There is a ton of software available for editing mesh based models. Mesh based models are commonly stored in an STL or OBJ file (read more on these formats here and here).    Both formats are extremely common in both 3D printing and videos games and as such software packages to edit or create may be of interest to many hobbyists.  In the future I plan on using Blender for some other projects, but, I feel that mesh based models (and the associated software packages) are not ideal for designing any sort of mechanical assembly.

Feature Based Modeling

Most engineering 3D CAD packages use a concept called feature based modeling (this is sometimes referred to as parametric modeling).  In feature based modeling, you build your part one feature at a time.  These features can each be revisited to change or modify your design.  There are typically many feature types used to build a model (such as extrudes/cuts, lofts, sweeps, revolves) and features used to modify a part (such as chamfers or fillets).

Features that are used to define the shape of your model typically start with a sketch or 2D profile that is going to be used to define the shape.  In an extrude or cut this 2D profile is extended linearly to add or remove material (think prism).  A revolve takes the 2D profile and extends it radially around an axis (think  torus).  A sweep takes the profile and extends it along a user defined path which is provided as a separate 2D (or 3D) profile.  A loft is a special case that uses multiple 2D profiles to define a 3D shape.  These multiple profiles are interpolated between to generate a solid.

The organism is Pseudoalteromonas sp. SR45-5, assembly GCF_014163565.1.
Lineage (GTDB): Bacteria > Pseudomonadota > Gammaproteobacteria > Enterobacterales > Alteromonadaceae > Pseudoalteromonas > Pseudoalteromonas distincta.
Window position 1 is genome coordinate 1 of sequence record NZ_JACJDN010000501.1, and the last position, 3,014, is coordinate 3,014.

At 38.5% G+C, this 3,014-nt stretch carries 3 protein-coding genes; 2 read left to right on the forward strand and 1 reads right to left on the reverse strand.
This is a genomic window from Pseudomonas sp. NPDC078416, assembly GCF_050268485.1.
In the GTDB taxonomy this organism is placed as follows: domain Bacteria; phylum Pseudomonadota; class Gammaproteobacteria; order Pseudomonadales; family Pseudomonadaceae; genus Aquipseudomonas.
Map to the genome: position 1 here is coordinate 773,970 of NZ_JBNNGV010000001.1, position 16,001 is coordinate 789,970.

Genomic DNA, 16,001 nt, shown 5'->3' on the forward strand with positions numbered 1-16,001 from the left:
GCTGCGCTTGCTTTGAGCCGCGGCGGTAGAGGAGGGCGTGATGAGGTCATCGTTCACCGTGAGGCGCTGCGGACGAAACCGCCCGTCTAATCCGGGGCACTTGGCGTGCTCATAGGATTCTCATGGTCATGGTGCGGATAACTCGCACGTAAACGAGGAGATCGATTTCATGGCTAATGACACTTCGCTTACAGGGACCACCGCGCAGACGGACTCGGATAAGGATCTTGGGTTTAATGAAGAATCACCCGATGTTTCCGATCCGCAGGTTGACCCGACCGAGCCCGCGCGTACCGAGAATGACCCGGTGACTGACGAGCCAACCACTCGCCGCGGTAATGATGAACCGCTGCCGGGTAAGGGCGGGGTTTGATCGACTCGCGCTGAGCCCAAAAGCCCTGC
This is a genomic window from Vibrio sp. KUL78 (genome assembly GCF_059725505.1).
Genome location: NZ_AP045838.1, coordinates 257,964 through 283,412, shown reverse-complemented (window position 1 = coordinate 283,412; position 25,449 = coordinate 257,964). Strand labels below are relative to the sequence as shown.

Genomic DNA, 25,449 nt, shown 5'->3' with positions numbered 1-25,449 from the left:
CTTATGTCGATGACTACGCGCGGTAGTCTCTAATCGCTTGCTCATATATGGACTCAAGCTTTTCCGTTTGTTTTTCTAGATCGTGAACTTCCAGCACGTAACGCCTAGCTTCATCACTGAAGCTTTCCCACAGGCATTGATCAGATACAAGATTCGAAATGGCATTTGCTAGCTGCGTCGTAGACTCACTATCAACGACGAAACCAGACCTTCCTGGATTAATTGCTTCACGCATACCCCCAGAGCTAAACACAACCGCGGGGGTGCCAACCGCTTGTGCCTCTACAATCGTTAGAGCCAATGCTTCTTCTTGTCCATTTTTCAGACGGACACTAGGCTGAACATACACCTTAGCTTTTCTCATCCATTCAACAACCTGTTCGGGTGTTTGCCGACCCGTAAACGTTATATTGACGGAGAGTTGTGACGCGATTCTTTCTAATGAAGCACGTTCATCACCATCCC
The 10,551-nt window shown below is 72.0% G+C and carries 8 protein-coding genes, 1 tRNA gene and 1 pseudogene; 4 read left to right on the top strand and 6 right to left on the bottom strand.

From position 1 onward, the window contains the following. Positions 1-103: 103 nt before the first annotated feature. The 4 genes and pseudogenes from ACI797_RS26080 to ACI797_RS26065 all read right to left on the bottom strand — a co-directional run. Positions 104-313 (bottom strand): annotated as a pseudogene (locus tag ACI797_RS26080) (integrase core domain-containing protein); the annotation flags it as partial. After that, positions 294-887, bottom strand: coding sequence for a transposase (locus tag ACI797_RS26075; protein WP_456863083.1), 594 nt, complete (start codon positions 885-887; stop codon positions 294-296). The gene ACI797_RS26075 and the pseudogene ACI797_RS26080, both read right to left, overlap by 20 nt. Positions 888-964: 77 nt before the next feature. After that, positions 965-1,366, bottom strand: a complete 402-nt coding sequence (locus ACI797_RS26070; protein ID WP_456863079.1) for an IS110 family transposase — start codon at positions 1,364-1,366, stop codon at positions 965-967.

It is helpful to think of each feature type of being a pair.  An extrude or cut feature both take a 2D profile and extend it linearly to add material or remove it. Similarly, a revolve, loft or sweep can either add or remove material. Some programs treat these pairs as separate feature types while others treat them as the same feature type with a parameter that indicates whether material is being added or removed.

Additional features can be used to modify the shape of a part.  This includes mirrors and patterns where a feature is repeated, chamfers and fillets that allow edges to be broken or rounded, and a myriad of other functions that modify the shape of the part.

In feature based modeling, each feature is typically defined by its edges and faces.  This representation is called Boundary Representation, or B-Rep.  These CAD documents are typically stored in formats that are proprietary to their platform.  However, there are standard formats that most CAD packages can access such as STEP and IGES.

Other Modeling Schemes

Mesh and feature based modeling aren’t the end-all-be-all of 3D CAD.  There are many other types of representing 3D data.  You can read a lot more about other modeling schemes at the Wikipedia page on Solid Modeling.

The one that you will encounter as a hobbyist most often is Constructive Solid Geometry (CSG).  In CSG, primitive shapes are combined using boolean operations (intersect, difference, join) to create complex 3D solids.  Most CAD packages have support for performing these boolean operations on a feature or mesh based model.


One Reply to “CAD for Hobbyists: Some Background”

  1. I use it all the time to make further edits on models in order to make them more 3D printing friendly when guys at work give me models they’ve created in SolidWorks or some other high end CAD program.